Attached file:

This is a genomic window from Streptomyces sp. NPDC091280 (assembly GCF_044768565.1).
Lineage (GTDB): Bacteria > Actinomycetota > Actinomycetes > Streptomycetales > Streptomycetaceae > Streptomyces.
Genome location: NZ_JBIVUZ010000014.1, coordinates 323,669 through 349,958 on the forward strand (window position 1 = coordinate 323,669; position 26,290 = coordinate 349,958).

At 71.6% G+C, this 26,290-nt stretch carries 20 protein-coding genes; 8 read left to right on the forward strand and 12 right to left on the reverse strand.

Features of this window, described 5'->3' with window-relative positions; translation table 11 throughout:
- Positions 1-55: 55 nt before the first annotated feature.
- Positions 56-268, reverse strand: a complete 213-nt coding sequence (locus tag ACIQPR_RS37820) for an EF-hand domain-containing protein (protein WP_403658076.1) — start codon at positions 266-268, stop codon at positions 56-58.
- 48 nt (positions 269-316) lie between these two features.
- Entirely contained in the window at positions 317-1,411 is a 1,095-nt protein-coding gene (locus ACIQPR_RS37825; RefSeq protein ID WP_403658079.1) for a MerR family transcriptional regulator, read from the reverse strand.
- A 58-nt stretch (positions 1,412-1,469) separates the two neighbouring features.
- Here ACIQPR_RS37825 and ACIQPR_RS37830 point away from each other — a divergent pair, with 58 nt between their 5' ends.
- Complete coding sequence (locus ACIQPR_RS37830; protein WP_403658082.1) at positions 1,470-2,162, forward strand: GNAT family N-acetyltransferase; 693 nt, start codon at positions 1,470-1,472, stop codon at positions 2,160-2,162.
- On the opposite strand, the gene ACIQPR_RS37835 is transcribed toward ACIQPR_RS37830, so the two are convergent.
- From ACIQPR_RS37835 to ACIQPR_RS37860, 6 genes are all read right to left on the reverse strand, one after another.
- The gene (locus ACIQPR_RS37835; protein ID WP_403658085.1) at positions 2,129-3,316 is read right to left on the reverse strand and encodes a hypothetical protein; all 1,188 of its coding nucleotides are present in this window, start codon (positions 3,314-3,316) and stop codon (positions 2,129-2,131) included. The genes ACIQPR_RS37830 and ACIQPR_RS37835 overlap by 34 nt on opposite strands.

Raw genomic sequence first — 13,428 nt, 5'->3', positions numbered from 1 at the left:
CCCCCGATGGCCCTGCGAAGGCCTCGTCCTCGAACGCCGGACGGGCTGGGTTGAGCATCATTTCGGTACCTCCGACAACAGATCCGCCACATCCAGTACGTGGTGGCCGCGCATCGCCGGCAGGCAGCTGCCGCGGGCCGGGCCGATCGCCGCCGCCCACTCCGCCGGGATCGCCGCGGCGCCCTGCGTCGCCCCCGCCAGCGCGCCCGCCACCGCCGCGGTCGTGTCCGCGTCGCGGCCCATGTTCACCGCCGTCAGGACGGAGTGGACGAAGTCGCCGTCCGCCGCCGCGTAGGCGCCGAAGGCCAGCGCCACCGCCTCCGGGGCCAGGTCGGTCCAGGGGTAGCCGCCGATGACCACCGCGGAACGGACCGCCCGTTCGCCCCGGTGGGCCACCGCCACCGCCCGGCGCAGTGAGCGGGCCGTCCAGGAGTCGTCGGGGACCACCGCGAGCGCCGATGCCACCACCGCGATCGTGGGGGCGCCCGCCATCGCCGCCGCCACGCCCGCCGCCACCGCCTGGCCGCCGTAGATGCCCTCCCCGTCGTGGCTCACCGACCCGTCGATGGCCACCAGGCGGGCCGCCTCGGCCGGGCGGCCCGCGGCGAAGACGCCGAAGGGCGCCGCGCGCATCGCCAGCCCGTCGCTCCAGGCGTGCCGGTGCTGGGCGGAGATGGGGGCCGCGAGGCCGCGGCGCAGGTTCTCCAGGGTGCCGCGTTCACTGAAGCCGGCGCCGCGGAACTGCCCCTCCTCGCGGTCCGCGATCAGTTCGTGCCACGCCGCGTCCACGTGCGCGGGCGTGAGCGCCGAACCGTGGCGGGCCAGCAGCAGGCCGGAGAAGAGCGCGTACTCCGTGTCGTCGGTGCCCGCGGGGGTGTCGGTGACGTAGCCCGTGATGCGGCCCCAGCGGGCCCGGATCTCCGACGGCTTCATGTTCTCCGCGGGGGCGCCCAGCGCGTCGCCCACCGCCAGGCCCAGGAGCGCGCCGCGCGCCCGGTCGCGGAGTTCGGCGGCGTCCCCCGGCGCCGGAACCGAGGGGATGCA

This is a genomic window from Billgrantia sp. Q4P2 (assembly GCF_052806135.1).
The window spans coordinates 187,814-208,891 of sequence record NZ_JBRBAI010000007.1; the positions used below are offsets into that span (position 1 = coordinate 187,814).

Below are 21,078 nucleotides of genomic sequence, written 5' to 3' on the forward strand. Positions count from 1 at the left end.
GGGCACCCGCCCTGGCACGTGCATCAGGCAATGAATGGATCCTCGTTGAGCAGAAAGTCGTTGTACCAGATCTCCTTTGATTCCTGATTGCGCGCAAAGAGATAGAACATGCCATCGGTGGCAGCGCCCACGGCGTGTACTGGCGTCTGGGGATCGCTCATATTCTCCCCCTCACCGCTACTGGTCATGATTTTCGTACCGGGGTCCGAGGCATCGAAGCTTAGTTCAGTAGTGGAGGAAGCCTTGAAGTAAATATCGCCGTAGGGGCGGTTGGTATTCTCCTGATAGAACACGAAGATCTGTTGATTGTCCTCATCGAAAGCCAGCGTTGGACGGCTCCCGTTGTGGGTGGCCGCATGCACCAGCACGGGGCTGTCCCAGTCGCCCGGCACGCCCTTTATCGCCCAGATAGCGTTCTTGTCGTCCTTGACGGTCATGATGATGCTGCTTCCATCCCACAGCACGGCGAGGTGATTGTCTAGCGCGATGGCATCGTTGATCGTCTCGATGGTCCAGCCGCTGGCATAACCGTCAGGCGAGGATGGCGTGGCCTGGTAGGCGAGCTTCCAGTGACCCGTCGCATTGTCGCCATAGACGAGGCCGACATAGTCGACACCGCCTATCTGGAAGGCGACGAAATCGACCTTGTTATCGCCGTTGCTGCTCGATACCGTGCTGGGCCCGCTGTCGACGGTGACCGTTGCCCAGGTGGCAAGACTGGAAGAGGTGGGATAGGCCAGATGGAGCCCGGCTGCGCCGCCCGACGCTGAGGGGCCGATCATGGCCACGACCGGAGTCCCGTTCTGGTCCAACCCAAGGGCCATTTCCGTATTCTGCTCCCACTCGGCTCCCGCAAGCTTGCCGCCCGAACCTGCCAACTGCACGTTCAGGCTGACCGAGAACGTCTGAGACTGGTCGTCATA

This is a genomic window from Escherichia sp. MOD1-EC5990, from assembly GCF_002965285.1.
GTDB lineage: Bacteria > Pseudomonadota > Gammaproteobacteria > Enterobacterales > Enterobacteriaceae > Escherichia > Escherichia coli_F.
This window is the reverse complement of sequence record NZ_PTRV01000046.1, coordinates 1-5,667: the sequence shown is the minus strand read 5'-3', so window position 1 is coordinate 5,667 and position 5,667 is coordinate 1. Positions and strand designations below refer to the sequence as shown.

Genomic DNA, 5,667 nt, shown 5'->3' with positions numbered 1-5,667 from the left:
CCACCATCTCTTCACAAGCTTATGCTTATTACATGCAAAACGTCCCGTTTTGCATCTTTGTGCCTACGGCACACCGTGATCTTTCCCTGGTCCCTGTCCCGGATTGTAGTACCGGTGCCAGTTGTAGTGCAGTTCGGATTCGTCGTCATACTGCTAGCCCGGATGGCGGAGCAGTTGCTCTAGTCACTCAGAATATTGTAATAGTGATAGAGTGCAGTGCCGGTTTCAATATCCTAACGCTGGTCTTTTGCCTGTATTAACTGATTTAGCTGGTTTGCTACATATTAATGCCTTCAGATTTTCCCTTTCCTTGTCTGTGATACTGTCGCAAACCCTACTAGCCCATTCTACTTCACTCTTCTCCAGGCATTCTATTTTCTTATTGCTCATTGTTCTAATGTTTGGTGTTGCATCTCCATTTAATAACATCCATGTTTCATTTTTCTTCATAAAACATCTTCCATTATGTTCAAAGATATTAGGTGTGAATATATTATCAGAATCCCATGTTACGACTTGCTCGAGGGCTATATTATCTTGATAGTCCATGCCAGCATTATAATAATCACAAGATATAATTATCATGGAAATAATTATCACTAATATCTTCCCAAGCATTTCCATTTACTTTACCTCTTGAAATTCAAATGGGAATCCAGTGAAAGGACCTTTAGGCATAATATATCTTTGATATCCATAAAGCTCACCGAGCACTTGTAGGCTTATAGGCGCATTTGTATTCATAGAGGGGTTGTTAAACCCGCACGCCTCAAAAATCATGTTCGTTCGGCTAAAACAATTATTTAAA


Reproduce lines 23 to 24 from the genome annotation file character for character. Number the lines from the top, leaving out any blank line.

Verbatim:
GTDB lineage: Bacteria > Pseudomonadota > Gammaproteobacteria > Enterobacterales > Enterobacteriaceae > Escherichia > Escherichia coli_F.
This window is the reverse complement of sequence record NZ_PTRV01000046.1, coordinates 1-5,667: the sequence shown is the minus strand read 5'-3', so window position 1 is coordinate 5,667 and position 5,667 is coordinate 1. Positions and strand designations below refer to the sequence as shown.